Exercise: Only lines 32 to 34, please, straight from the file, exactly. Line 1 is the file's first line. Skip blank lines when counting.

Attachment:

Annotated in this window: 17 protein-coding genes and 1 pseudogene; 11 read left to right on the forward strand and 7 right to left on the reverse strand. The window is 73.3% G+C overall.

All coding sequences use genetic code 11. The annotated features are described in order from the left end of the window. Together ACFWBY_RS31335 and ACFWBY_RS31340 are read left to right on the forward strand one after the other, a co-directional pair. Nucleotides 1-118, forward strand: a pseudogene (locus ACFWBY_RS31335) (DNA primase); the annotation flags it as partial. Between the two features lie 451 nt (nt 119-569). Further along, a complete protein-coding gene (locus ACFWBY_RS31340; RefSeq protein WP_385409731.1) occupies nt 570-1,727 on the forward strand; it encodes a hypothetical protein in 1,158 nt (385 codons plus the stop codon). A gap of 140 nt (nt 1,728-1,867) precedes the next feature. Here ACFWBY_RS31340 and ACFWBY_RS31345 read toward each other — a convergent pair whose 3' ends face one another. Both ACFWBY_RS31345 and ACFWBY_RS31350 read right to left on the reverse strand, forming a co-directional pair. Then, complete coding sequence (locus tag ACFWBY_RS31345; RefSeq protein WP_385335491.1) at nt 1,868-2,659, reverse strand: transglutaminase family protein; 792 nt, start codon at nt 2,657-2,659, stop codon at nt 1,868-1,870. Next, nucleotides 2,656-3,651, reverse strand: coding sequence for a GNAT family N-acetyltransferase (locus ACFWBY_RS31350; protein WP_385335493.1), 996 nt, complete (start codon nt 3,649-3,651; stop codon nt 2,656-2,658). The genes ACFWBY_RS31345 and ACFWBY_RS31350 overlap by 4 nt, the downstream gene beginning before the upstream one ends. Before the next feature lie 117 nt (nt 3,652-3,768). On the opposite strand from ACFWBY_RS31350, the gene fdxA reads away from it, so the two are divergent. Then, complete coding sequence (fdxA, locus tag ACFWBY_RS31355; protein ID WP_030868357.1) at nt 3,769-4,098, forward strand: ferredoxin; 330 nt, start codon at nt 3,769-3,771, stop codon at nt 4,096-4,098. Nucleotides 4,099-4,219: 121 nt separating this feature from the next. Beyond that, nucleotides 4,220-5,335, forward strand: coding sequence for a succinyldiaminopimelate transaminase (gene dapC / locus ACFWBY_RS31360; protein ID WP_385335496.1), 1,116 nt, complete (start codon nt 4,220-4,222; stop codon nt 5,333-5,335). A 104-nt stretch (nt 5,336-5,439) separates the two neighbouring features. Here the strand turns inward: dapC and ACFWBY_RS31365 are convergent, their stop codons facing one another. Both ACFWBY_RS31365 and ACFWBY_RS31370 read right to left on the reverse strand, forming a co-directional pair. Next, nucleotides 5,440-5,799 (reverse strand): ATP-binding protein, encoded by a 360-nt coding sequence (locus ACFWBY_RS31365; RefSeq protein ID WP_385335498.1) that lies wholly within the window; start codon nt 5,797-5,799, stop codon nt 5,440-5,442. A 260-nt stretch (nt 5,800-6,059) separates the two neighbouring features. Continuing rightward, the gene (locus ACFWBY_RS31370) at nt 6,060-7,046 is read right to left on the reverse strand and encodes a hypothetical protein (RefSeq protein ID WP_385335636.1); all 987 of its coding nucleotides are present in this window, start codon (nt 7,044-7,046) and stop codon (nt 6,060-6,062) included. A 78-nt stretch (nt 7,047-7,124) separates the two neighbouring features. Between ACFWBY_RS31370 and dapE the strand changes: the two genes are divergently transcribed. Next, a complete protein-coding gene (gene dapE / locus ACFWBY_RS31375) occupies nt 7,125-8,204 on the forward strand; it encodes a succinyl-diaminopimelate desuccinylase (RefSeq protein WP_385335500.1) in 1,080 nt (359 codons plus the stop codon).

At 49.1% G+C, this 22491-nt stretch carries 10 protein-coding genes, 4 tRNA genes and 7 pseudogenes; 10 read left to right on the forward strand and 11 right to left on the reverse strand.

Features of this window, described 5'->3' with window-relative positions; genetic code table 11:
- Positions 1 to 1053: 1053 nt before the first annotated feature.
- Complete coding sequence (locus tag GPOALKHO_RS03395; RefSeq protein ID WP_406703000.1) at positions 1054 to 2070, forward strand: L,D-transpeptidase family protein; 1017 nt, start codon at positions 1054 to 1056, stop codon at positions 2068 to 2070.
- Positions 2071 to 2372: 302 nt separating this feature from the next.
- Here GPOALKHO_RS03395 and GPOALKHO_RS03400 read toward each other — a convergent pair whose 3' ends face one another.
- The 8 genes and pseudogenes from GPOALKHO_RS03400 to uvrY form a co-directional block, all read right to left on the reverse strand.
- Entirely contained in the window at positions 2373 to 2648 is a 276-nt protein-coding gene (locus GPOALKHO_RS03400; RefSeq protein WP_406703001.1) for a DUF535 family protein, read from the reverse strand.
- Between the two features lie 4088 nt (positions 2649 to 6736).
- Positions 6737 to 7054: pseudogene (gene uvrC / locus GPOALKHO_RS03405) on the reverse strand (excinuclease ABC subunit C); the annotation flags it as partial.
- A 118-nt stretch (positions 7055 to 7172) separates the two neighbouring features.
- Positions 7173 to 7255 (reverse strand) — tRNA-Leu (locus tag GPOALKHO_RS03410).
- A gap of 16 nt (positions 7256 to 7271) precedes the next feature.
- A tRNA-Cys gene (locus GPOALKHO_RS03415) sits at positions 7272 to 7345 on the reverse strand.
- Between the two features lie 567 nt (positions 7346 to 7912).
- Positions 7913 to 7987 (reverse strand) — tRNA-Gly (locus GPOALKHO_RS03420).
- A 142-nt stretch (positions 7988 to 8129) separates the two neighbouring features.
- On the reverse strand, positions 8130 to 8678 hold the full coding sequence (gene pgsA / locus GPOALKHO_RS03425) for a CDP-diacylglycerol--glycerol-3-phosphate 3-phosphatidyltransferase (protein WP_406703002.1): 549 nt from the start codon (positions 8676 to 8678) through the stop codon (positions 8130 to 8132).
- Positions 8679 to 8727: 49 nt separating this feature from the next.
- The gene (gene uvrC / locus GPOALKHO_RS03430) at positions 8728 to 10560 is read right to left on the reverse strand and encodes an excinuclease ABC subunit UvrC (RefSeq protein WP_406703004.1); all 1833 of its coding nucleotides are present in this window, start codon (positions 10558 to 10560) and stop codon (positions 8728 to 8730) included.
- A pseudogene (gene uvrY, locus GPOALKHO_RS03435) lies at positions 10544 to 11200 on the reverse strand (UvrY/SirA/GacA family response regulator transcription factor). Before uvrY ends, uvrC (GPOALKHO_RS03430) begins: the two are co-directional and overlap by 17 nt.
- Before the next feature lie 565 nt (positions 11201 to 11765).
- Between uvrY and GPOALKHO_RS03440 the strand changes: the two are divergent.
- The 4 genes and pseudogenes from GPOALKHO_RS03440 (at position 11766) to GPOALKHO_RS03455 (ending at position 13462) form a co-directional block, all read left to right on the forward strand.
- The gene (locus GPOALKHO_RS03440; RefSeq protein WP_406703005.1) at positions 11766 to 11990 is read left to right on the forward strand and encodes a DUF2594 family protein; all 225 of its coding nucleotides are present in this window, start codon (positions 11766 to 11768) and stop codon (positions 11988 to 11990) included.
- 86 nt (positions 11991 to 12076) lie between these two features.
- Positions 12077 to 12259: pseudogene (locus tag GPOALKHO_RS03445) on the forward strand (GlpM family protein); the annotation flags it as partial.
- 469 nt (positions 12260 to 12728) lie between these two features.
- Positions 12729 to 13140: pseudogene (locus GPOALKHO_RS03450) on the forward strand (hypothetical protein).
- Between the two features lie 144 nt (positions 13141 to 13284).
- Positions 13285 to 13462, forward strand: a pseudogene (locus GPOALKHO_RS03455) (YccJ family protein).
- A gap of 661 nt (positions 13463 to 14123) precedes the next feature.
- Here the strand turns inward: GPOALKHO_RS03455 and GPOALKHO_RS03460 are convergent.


- Between the two features lie 144 nt (positions 13141 to 13284).
- Positions 13285 to 13462, forward strand: a pseudogene (locus GPOALKHO_RS03455) (YccJ family protein).
- A gap of 661 nt (positions 13463 to 14123) precedes the next feature.